In the latest in our series of elderjuice debates, Red Ron replies to Tory Tim Worstall, who argued last week for a return to a hereditary House of Lords.
Ye see yon birkie, ca’d a lord
Wha struts, an’ stares, an’ a’ that
Tho’ hundreds worship at his word
He’s but a coof for a’ that
For a’ that, an’ a’ that
His ribband, star, an’ a’ that
The man o’ independent mind
He looks an’ laughs at a’ that.
So wrote Scotland’s national poet, Robert Burns – and you don’t need to understand all the words to get his general drift.
More than two centuries later, our Upper House is still stuffed full of strutting and staring Lords, not to mention Baronesses, Viscounts, Bishops, Earls and Marquesses. But we stopped laughing long ago.
For a start, it costs the taxpayer tens of millions a year to subsidise this retirement home for mediocre politicians who’ve grovelled their way to a fancy title, dodgy geezers who’ve bought themselves a seat in the Upper House, and clapped-out aristocrats with too much time on their hands.
Then there’s the example it sets to the rest of the country. We’re told by the government and business that in this modern, flexible, free market society, there’s no such thing as a job for life.
Oh yes there is! Even Lord Sugar wouldn’t be able to fire one of his fellow peers, no matter how incompetent, dishonest or disgraceful their behaviour.
Done for perjury? No problem. History of shady dealings with corrupt buinessmen? Welcome to the club. Jailed for fiddling your expenses? Take twelve months off and we’ll see you next year.
Blood and inheritance
Then there’s the affront to democracy, which would never be tolerated even in the most conservative states of the USA. As Abraham Lincoln, the greatest ever Republican President, once defined democracy: ‘Government of the people, by the people, for the people.’
Nick Clegg’s half-hearted proposal to tinker further with the House of Lords has upset some traditionalists.
Tory Tim Worstall doesn’t like the idea of a second chamber dominated by political lapdogs – and understandably so.
Less understandably, his solution is to return to a system of genetics, where the Upper House will become a private club for the offspring of our inbred aristocratic elite. Perhaps he also believes that we should tackle traffic congestion by bringing back the horse and cart?
Tim claims that a House of Lords based on blood and inheritance would be a ‘random’ sample.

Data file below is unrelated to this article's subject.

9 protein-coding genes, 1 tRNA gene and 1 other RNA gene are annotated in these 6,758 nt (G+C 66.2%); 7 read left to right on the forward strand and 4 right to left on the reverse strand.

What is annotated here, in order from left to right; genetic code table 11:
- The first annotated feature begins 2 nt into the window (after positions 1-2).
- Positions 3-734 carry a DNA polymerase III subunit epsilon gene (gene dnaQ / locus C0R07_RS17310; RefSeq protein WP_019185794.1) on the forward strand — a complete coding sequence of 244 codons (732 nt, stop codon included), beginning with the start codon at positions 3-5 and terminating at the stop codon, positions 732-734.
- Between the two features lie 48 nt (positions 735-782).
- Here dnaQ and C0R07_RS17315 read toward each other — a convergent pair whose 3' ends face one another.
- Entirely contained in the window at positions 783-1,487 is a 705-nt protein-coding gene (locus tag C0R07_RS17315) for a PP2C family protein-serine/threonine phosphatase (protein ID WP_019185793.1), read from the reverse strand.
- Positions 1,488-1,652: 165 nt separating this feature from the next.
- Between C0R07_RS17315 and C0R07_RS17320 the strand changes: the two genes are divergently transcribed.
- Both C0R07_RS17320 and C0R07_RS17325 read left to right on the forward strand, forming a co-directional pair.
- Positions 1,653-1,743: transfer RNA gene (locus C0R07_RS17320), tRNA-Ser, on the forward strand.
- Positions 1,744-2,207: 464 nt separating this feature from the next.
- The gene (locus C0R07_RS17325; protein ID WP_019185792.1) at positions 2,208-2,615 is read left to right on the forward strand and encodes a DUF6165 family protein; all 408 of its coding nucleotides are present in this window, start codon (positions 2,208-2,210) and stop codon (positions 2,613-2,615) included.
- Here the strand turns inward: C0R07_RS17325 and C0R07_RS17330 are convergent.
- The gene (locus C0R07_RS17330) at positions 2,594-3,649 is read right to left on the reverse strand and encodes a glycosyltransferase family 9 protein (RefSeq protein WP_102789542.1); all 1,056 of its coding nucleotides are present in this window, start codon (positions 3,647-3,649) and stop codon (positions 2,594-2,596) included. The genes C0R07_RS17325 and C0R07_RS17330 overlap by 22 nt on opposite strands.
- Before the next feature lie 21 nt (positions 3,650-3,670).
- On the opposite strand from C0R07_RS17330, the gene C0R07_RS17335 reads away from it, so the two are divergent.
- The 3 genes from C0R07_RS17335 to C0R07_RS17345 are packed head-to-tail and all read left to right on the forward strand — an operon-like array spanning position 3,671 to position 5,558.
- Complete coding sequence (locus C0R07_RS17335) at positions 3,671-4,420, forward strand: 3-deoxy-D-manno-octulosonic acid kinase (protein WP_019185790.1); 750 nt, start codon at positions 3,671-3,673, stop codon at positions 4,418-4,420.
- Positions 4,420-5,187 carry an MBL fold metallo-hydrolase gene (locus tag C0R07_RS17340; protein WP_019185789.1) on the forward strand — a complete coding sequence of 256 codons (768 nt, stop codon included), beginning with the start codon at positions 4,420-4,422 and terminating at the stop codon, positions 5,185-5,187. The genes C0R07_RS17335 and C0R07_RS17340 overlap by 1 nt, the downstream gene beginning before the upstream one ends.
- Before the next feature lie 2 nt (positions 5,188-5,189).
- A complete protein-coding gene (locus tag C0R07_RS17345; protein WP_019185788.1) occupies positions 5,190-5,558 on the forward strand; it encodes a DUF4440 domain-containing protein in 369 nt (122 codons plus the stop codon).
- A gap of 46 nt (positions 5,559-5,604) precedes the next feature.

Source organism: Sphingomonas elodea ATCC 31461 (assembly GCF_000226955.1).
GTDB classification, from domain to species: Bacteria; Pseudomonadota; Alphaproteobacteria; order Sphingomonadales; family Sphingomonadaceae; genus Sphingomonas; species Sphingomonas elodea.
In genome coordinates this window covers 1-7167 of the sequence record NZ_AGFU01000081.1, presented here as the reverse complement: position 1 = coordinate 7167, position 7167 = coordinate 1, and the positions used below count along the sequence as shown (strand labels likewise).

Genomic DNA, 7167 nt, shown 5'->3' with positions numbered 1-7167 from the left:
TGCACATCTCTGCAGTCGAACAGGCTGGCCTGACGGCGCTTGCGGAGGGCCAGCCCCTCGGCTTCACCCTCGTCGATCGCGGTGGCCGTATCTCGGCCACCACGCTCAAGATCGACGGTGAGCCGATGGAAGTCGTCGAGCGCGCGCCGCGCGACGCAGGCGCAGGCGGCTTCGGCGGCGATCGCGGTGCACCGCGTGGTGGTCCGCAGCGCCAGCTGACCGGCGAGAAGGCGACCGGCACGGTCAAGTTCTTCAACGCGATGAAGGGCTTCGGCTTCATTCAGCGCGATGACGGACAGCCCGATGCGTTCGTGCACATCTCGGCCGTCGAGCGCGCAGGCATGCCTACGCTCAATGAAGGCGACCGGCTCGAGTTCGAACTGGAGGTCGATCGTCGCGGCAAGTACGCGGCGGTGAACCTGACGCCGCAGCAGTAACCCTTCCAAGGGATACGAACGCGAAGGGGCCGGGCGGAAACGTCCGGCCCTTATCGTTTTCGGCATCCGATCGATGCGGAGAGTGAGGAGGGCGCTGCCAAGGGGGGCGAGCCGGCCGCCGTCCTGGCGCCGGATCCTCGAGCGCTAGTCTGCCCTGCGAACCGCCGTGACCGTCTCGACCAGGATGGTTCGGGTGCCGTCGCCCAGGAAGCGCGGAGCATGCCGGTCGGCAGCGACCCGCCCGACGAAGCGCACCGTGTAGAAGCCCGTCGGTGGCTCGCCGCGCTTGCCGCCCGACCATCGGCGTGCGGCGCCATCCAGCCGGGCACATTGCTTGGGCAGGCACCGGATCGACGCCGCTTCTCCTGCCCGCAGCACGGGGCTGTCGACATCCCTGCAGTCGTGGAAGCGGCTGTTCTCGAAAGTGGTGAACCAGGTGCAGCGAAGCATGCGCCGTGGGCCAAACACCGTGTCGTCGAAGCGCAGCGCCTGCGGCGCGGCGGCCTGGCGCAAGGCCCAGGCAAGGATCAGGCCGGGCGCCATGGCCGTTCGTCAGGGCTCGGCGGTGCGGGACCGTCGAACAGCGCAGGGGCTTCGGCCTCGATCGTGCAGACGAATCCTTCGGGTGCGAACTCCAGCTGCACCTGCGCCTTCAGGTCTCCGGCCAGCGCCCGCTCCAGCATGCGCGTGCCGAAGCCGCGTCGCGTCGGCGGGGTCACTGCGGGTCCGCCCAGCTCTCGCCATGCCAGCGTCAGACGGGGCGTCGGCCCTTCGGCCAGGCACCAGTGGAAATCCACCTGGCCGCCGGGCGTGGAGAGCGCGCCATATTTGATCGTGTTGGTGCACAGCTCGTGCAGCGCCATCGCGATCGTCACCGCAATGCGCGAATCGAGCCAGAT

Yes, it would be a random sample alright – of those who grew up in stately homes, were educated in our top public schools, and stand to inherit vast landed estates.
But it wouldn’t be a representative sample of the population, any more than would be a jury system restricted to the sons and daughters of convicted criminals.
Privilege, patronage and pomposity
Nostalgia has its place, but just because something is old and traditional doesn’t mean it’s sensible. Mobile phones are much more practical than red telephone boxes.
The fact is we don’t need a House of Lords, reformed or unreformed. Other countries manage quite well without this quaint old institution that reeks of privilege, snobbery, servility, pomposity, patronage and nepotism.
Whenever a trade union goes on strike, even for a single day, the country is plunged into crisis. Even a work-to-rule by teachers, railworkers or firefighters has the capacity to create pandemomium.
So imagine, if you will, a strike of the House of Lords. Imagine every last Lord, Viscount, Baroness, Bishop, Earl and Marquess staged a walk-out – and not just for one day, but for a year, or five years, or longer.
Would the country grind to standstill? Would the financial markets go into freefall? Would the government be forced to declare a national emergency?
Or would everything just carry on as before? Indeed would anyone even notice the difference?
If we really must have a second chamber to revise legislation, let’s root it in the real world and let’s make it representative of the whole of society.
Let it be elected from constituencies of the professions, the business sector, the public sector, the voluntary sector, the trade unions. Let it be balanced by gender, age, geography and ethnicity to ensure it’s a proper cross sample of the population.
And on this final point, Tory Tim and Red Ron might even be in agreement…
Let it be free from the machinations and manipulation of apparatchiks, spin doctors and special advisers by banning anyone from standing who is a member of a political party.